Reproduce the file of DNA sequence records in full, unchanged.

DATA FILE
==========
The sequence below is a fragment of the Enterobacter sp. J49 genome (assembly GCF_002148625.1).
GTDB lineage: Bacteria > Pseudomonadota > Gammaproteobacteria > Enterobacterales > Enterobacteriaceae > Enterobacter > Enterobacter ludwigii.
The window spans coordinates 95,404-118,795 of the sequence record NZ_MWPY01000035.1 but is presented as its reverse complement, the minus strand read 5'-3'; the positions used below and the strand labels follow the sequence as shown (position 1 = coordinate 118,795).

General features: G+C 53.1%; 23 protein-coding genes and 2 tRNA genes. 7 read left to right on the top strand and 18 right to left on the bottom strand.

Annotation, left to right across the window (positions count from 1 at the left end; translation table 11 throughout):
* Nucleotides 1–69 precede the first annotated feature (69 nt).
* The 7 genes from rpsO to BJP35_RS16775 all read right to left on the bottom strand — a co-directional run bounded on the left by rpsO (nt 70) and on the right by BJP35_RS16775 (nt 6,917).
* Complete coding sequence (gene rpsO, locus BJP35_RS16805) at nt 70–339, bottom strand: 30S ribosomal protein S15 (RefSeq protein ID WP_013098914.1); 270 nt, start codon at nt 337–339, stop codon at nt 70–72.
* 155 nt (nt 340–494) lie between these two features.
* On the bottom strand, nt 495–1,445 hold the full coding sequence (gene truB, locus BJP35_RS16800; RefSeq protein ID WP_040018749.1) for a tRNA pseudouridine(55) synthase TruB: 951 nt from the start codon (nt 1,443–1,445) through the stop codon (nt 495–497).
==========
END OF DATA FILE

The sequence below is a fragment of the Enterobacter sp. J49 genome (assembly GCF_002148625.1).
GTDB lineage: Bacteria > Pseudomonadota > Gammaproteobacteria > Enterobacterales > Enterobacteriaceae > Enterobacter > Enterobacter ludwigii.
The window spans coordinates 95,404-118,795 of the sequence record NZ_MWPY01000035.1 but is presented as its reverse complement, the minus strand read 5'-3'; the positions used below and the strand labels follow the sequence as shown (position 1 = coordinate 118,795).

General features: G+C 53.1%; 23 protein-coding genes and 2 tRNA genes. 7 read left to right on the top strand and 18 right to left on the bottom strand.

Annotation, left to right across the window (positions count from 1 at the left end; translation table 11 throughout):
* Nucleotides 1–69 precede the first annotated feature (69 nt).
* The 7 genes from rpsO to BJP35_RS16775 all read right to left on the bottom strand — a co-directional run bounded on the left by rpsO (nt 70) and on the right by BJP35_RS16775 (nt 6,917).
* Complete coding sequence (gene rpsO, locus BJP35_RS16805) at nt 70–339, bottom strand: 30S ribosomal protein S15 (RefSeq protein ID WP_013098914.1); 270 nt, start codon at nt 337–339, stop codon at nt 70–72.
* 155 nt (nt 340–494) lie between these two features.
* On the bottom strand, nt 495–1,445 hold the full coding sequence (gene truB, locus BJP35_RS16800; RefSeq protein ID WP_040018749.1) for a tRNA pseudouridine(55) synthase TruB: 951 nt from the start codon (nt 1,443–1,445) through the stop codon (nt 495–497).